The Camp Fire Girls at Camp Keewaydin eBook

This eBook from the Gutenberg Project consists of approximately 206 pages of information about The Camp Fire Girls at Camp Keewaydin.

Noel’s performance closed the stunts.  When she had sat down Miss Judy rose and said that she guessed the Alley dwellers were pretty well acquainted with each other, and would now go for a swim in the moonlight.  Soon all but Carmen Chadwick were splashing in the silvery water, playing hide and seek with the moonbeams on the ripples and feeling a thrill and a magic in the river which was never there in the daylight.  After a glorious frolic they came out to stand around the fire and eat marshmallows until it was time to go back to camp.

“Initiation wasn’t so terrible after all,” Carmen confided to Katherine in the launch.

“Heaps of fun,” replied Katherine, laughing reminiscently.

“Isn’t Miss Peckham a prune?” whispered Sybil’s voice behind Katherine.  “I’m glad she’s not my councilor.”

“She’s mine, worse luck,” answered Bengal Virden’s voice dolefully.

“Too bad,” whispered Sybil feelingly.

The launch came up alongside the dock just as the first bugle was blowing, and the Alley, old girls arm in arm with the new, went straight up to bed.



“Would you like to come along?”

Agony, sitting alone on the pier, idly watching the river as it flowed endlessly around its great curve, looked up to see Mary Sylvester standing beside her.  It was just after quiet hour and the rest of the camp had gone on the regular Wednesday afternoon trip to the village to buy picture postcards and elastic and Kodak films and all the various small wares which girls in camp are in constant need of; and also to regale themselves on ice-cream cones and root beer, the latter a traditionally favorite refreshment of the Camp Keewaydin girls, being a special home product of Mrs. Bayne, who kept the “trading post.”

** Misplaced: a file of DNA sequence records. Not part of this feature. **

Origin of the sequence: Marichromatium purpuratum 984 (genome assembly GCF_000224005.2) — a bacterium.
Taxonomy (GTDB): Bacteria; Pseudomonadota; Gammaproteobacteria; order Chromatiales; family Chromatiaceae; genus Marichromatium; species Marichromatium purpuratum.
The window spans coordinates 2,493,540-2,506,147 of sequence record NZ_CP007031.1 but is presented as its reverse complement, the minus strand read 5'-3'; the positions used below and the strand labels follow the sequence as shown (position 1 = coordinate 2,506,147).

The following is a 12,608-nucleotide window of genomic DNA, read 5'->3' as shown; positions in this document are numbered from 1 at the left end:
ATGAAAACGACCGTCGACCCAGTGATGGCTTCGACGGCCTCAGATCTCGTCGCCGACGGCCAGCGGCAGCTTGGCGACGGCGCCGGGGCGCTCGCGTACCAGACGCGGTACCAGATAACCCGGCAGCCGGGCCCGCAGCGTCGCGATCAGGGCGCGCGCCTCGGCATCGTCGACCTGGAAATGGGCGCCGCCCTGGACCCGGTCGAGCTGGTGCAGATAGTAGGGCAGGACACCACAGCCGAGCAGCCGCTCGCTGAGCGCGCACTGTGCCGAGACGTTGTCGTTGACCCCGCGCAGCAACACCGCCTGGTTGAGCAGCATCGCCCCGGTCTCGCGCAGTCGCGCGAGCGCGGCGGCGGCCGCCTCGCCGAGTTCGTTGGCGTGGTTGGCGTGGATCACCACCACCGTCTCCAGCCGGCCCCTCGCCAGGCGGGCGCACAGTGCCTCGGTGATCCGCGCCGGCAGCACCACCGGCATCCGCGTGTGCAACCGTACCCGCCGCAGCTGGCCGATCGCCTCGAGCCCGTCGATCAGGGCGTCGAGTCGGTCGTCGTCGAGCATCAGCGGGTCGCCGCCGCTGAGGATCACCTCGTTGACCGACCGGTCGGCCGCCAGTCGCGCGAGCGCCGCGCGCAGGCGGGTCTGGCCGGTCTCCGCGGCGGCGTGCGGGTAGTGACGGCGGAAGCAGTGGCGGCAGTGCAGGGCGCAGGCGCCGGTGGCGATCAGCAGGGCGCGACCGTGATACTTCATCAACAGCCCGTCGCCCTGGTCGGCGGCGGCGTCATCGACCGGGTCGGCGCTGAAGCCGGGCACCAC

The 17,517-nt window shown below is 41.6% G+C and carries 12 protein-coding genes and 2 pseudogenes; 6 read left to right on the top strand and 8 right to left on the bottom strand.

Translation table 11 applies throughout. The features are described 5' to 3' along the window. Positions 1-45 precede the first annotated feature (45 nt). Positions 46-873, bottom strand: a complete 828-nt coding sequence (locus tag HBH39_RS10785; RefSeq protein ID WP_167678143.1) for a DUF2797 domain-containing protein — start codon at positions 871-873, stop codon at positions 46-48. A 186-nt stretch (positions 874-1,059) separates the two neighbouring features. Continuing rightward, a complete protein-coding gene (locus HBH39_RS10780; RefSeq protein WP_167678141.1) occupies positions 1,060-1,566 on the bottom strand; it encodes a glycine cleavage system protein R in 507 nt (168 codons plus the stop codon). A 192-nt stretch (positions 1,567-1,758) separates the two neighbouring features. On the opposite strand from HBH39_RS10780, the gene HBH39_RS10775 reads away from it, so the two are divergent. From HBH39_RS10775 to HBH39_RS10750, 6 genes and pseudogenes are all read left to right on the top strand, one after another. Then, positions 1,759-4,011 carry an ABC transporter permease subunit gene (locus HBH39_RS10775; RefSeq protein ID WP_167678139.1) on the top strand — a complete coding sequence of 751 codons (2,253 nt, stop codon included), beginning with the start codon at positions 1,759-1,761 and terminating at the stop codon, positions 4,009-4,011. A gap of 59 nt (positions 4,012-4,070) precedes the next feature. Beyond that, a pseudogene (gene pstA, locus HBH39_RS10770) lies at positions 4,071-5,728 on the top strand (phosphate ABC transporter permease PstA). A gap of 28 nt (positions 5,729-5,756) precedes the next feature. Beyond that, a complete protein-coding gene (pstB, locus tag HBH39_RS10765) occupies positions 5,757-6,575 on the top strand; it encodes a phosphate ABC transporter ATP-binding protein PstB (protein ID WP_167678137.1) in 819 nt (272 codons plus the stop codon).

Agony had not joined the expedition this afternoon, because she needed nothing in the way of supplies, and for once had no craving for root beer, while she did want to finish a letter to her father that she had commenced during rest hour.  But the hilarity of the others as they piled into the canoes to be towed up the river by the launch lured her down to the dock to see them off—­Miss Judy standing at the wheel of the launch and Tiny Armstrong in the stern of the last canoe, as the head and tail of the procession respectively.  Beside Miss Judy in the launch were all the Minnows, gazing longingly back at the ones who were allowed to tow in the canoes.  Only those who had taken the swimming test might go into the canoes—­towing or paddling or at any other time; this rule of the camp was as inviolable as the laws of the Medes and the Persians.  And of those who could swim, only the Sharks might take out a canoe without a councilor, and this privilege was also denied the Sharks if they failed to demonstrate their ability to handle a canoe skilfully.

Project Gutenberg
The Camp Fire Girls at Camp Keewaydin from Project Gutenberg. Public domain.
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